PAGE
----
First of all, actually there is a ruling from the European Court of Human Rights against the anonymity of donors. I don’t have any reference right here with me but if you google it, it’s very easy to find. The declaration that I’ve shown in my presentation is from the European Parliament and it’s also online. And of course, you can just email me and I will be very happy to send you the article and maybe also the information from the European Court of Human Rights. Do I think this could be lobbied in other countries? Certainly, because it’s already being done by the European Parliament. There is a lot of pressure over all countries to adopt this kind of legislation. And the more pressure, the better. I think everyone should move into this kind of legislation. But, on the other hand, I don’t think that the identity of the donors could be revealed retroactively. By doing so, we would be violating the donors’ rights. Here in Portugal, such a possibility was discussed and luckily the Parliament ruled against it. They said that donors who have donated before the Constitutional Court’s decision would still remain anonymous and only new donors will be non-anonymous. We also have to balance the rights of those people who very generously donated their cells to help other people in forming their families. They were not supposed to reveal their identity so it wouldn’t be ethical to change the rules at the end of the game. I believe the European Parliament’s declaration says the same. It shouldn’t be retroactive, it should be only from that moment on. But again, as I said, I don’t think there would be any difficulty to find the identity of those anonymous donors. We don’t even have to wait ten or twenty years because it is already possible right now.
The answer to the first question is: yes, we do have embryo adoption in Portugal. We have a lot of embryos available for adoption. Unfortunately, there is some bureaucracy associated with the adoption process but we do have embryos available for adoptions. Regarding the last part of the question about the identity of embryo parents: it will depend. Here in Portugal, an embryo can only be donated after it stays frozen for at least three years. So as today we are in May 2020, it means that the most recent embryos available for donation were donated in May 2017. And this was before the non-anonymity law and it means that these embryos were donated in the conditions of anonymity. If the parents of those embryos agreed to be non-anonymous, they donated in non-anonymous conditions. If they didn’t agree to be non-anonymous, the only way that these embryos can be used is in an anonymous way. Once we get to 2021, we will have the first non-anonymously donated embryos available. It means that the access to the identity of the progenitors of those embryos will be granted by law.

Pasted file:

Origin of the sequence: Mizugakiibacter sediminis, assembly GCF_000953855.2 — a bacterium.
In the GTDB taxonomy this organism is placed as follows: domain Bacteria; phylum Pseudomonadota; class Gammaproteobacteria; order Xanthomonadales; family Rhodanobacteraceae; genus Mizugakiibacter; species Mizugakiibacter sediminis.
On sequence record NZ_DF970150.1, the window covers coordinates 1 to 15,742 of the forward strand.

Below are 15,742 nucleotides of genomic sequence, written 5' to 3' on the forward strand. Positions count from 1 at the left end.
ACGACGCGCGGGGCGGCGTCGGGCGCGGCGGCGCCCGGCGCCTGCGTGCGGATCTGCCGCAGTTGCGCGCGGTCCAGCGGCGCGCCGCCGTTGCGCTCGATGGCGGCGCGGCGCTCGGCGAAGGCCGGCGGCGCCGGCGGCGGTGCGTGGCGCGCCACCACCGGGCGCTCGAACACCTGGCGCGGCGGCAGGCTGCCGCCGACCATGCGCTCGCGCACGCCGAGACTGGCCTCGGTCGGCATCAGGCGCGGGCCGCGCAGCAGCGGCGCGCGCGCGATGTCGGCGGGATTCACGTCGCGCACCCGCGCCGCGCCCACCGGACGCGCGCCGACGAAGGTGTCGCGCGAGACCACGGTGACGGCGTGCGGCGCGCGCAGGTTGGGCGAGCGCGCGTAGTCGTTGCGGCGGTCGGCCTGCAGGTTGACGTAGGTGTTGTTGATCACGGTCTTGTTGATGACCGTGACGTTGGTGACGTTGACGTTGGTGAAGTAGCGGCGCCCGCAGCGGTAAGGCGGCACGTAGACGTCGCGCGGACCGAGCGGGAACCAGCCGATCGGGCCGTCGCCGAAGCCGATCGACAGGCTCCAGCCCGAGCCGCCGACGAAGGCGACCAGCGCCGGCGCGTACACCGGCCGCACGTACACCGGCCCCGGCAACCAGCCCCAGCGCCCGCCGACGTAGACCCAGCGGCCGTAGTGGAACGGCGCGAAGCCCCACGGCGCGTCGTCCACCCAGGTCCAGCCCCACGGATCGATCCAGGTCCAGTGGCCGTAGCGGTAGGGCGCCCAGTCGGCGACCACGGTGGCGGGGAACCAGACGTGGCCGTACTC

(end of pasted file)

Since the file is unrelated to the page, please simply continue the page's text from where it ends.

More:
Yes, of course. Here in Portugal, like 90% of the population (or even more) is Christian and Catholic so almost all of our donors are Christians. Of course, it’s not a factor while selecting donors. We don’t ask people about their religion but it’s just common statistics. We live in the country where more than 90% of the population is Christian so it would be impossible not to have Christian donors.
In Portugal, all donors are not anonymous. We are authorised to use anonymous donors from before the change of legislation so we have a few of them. But we don’t make any distinction. Well, at least at our clinic, the cost of using an anonymous sperm donor is the same as the cost of using a non-anonymous one. It’s always 450 Euros. So there’s no difference and we don’t make any distinction between the two types of donors.
Yes, of course. We help single women as well as female couples – we do shared motherhood and the ROPA method. Here in Portugal, we can treat women with a male partner, single women and also lesbian couples. We are allowed to treat women until the age of 50 but excluding 50 – which means 49 years and 364 days. So again, it is a very liberal legislation and very inclusive.
We have all kinds of donors, we don’t discriminate anyone. Obviously, we have more the so-called Mediterranean-style donors but we also have black, Asian and blonde donors. So as I said, in case of egg donors, we have more than 2,000 registered donors. So it’s quite a lot of people.
We don’t share photos of the donors. We can work with donors from the Danish sperm banks as long as they are not anonymous but here in Portugal – at least at Ferticentro – we’re not sharing photos of the donors. We just give information on their phenotype and blood type and we can also disclose some non-identifying information. It is important for us that people, who are receiving the donation, could somehow relate to their donor. Obviously, sometimes we get all kinds of questions about the donors, for example, if they are left-handed or if they like rock music, etc. We know that these are not genetic issues but people need to feel some connection to their donor so they can feel right about the donation itself. As long as such information doesn’t disclose the donors’ identity, we can share it. Of course, it happens that we don’t know answers to all the questions but we can always talk to patients about donors and give them some information about them. But we have to keep their identity confidential because it can only be revealed to the person born from the donation when he or she reaches the age of 18 years old.